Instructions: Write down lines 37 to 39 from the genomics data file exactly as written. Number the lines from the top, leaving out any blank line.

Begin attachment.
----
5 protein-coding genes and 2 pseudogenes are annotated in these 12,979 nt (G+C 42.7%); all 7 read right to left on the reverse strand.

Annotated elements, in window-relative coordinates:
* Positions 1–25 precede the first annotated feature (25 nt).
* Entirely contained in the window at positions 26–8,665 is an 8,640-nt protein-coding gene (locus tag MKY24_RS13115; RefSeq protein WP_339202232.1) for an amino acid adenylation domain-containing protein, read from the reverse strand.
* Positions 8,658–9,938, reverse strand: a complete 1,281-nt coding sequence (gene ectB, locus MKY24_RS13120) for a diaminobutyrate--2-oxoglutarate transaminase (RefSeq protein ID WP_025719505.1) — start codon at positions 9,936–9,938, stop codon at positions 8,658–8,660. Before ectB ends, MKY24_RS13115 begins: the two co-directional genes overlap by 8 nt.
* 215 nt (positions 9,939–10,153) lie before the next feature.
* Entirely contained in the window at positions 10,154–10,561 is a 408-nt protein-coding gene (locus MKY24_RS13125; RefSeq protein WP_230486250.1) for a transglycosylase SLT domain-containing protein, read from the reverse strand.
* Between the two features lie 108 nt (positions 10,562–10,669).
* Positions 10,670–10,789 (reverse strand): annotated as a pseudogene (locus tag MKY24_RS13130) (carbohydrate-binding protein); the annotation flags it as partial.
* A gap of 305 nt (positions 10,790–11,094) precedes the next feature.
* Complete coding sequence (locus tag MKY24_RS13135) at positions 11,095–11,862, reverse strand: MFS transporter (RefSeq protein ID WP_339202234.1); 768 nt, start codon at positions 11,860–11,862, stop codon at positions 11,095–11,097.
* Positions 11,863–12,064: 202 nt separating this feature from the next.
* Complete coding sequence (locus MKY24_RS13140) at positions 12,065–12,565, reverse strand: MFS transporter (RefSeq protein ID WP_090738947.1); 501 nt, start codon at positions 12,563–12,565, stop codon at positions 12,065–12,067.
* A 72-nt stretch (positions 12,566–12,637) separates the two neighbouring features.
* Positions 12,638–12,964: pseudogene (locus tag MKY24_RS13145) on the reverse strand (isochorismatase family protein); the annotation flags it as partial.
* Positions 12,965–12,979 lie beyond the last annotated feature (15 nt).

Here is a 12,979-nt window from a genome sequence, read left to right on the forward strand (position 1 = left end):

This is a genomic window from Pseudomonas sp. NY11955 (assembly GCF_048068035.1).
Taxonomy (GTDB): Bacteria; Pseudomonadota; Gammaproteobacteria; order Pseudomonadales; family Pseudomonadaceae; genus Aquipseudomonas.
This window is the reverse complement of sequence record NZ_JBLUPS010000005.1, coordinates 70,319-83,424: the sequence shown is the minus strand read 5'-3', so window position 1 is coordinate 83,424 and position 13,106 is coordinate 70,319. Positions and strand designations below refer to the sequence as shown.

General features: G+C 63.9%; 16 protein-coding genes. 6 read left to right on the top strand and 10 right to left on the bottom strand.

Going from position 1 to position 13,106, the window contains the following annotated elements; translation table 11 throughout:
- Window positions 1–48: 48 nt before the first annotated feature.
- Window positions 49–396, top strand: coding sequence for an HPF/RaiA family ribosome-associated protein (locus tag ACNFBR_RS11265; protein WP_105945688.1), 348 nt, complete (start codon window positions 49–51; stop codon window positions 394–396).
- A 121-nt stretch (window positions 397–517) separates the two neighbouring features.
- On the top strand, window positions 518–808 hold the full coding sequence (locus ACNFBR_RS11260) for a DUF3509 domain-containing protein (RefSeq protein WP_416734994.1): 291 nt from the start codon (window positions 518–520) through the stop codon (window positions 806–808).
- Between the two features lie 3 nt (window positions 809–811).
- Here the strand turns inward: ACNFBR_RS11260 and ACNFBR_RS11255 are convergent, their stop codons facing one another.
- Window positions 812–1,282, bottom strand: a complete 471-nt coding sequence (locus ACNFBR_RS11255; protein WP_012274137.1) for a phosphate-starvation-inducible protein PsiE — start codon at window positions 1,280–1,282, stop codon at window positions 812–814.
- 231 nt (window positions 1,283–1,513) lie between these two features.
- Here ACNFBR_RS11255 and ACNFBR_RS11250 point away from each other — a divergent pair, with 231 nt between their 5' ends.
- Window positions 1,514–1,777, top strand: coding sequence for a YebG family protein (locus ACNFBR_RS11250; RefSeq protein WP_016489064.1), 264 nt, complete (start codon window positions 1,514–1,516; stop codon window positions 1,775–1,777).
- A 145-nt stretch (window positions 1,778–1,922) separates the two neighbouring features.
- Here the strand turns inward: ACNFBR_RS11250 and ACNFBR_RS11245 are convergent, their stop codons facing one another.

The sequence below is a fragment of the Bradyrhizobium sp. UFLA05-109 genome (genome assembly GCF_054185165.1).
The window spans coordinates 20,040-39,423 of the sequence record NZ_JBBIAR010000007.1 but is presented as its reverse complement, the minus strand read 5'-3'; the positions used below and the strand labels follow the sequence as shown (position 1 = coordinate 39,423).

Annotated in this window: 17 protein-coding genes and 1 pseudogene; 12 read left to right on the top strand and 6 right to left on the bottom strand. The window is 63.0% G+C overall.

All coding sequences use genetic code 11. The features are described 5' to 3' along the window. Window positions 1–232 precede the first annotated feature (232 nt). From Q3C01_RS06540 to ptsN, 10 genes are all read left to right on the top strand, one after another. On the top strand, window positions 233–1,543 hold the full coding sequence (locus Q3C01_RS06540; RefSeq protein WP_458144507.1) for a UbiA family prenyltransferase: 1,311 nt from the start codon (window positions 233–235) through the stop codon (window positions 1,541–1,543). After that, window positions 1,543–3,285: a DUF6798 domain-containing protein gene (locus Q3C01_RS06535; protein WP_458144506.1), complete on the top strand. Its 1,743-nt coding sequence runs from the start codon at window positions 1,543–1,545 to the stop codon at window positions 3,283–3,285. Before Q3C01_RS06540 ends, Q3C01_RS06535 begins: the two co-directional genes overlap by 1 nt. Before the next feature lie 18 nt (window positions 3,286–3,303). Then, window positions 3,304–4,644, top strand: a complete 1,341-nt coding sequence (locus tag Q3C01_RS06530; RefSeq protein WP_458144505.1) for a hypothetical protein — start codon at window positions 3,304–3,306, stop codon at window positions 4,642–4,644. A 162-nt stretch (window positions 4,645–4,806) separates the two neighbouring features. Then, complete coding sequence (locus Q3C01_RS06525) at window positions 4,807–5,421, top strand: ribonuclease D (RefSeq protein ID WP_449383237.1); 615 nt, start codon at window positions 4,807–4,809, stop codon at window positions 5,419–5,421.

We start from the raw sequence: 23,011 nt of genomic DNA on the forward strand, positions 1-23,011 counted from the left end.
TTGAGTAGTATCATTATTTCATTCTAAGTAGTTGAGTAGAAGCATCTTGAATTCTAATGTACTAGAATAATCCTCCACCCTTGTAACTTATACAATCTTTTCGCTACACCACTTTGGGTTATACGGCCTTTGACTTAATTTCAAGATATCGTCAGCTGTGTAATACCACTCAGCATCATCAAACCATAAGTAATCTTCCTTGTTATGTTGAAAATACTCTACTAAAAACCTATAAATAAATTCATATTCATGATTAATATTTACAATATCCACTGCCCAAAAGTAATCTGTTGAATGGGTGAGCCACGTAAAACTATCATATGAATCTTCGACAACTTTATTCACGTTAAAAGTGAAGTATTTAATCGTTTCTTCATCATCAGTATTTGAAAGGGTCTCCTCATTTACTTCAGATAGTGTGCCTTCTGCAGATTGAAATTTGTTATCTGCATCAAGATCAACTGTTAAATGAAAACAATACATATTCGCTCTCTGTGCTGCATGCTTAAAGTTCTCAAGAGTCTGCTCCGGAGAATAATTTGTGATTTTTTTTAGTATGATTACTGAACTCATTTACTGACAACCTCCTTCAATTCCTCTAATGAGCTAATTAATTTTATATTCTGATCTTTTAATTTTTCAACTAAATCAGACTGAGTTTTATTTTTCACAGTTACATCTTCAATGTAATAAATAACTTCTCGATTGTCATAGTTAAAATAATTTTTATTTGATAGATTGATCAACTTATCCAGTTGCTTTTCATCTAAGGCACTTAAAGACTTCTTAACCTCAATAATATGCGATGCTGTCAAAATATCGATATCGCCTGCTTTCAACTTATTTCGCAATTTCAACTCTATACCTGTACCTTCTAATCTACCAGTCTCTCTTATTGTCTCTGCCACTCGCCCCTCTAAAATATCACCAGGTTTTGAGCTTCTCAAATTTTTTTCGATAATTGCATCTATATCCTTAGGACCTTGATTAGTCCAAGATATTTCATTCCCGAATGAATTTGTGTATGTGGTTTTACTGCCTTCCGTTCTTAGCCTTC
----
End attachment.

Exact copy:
Annotated in this window: 17 protein-coding genes and 1 pseudogene; 12 read left to right on the top strand and 6 right to left on the bottom strand. The window is 63.0% G+C overall.

All coding sequences use genetic code 11. The features are described 5' to 3' along the window. Window positions 1–232 precede the first annotated feature (232 nt). From Q3C01_RS06540 to ptsN, 10 genes are all read left to right on the top strand, one after another. On the top strand, window positions 233–1,543 hold the full coding sequence (locus Q3C01_RS06540; RefSeq protein WP_458144507.1) for a UbiA family prenyltransferase: 1,311 nt from the start codon (window positions 233–235) through the stop codon (window positions 1,541–1,543). After that, window positions 1,543–3,285: a DUF6798 domain-containing protein gene (locus Q3C01_RS06535; protein WP_458144506.1), complete on the top strand. Its 1,743-nt coding sequence runs from the start codon at window positions 1,543–1,545 to the stop codon at window positions 3,283–3,285. Before Q3C01_RS06540 ends, Q3C01_RS06535 begins: the two co-directional genes overlap by 1 nt. Before the next feature lie 18 nt (window positions 3,286–3,303). Then, window positions 3,304–4,644, top strand: a complete 1,341-nt coding sequence (locus tag Q3C01_RS06530; RefSeq protein WP_458144505.1) for a hypothetical protein — start codon at window positions 3,304–3,306, stop codon at window positions 4,642–4,644. A 162-nt stretch (window positions 4,645–4,806) separates the two neighbouring features. Then, complete coding sequence (locus Q3C01_RS06525) at window positions 4,807–5,421, top strand: ribonuclease D (RefSeq protein ID WP_449383237.1); 615 nt, start codon at window positions 4,807–4,809, stop codon at window positions 5,419–5,421.

We start from the raw sequence: 23,011 nt of genomic DNA on the forward strand, positions 1-23,011 counted from the left end.